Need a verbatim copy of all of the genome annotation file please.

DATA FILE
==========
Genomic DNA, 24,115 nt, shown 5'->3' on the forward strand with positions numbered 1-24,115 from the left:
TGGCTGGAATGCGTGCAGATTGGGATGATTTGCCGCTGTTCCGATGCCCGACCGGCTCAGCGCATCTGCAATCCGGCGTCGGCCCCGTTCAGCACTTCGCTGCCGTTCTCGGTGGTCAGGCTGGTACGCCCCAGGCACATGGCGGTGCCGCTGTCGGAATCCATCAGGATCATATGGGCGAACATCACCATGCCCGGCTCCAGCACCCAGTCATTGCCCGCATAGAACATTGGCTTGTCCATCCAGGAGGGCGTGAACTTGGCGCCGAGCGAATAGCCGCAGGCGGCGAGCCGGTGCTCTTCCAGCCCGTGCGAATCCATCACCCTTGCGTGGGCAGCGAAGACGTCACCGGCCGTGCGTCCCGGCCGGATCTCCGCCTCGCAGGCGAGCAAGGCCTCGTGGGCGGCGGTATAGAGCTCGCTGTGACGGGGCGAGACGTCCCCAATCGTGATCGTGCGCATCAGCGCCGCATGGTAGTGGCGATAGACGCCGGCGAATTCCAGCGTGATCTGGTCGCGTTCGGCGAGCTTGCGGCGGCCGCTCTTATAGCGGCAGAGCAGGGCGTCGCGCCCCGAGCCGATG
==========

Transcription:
Genomic DNA, 24,115 nt, shown 5'->3' on the forward strand with positions numbered 1-24,115 from the left:
TGGCTGGAATGCGTGCAGATTGGGATGATTTGCCGCTGTTCCGATGCCCGACCGGCTCAGCGCATCTGCAATCCGGCGTCGGCCCCGTTCAGCACTTCGCTGCCGTTCTCGGTGGTCAGGCTGGTACGCCCCAGGCACATGGCGGTGCCGCTGTCGGAATCCATCAGGATCATATGGGCGAACATCACCATGCCCGGCTCCAGCACCCAGTCATTGCCCGCATAGAACATTGGCTTGTCCATCCAGGAGGGCGTGAACTTGGCGCCGAGCGAATAGCCGCAGGCGGCGAGCCGGTGCTCTTCCAGCCCGTGCGAATCCATCACCCTTGCGTGGGCAGCGAAGACGTCACCGGCCGTGCGTCCCGGCCGGATCTCCGCCTCGCAGGCGAGCAAGGCCTCGTGGGCGGCGGTATAGAGCTCGCTGTGACGGGGCGAGACGTCCCCAATCGTGATCGTGCGCATCAGCGCCGCATGGTAGTGGCGATAGACGCCGGCGAATTCCAGCGTGATCTGGTCGCGTTCGGCGAGCTTGCGGCGGCCGCTCTTATAGCGGCAGAGCAGGGCGTCGCGCCCCGAGCCGATG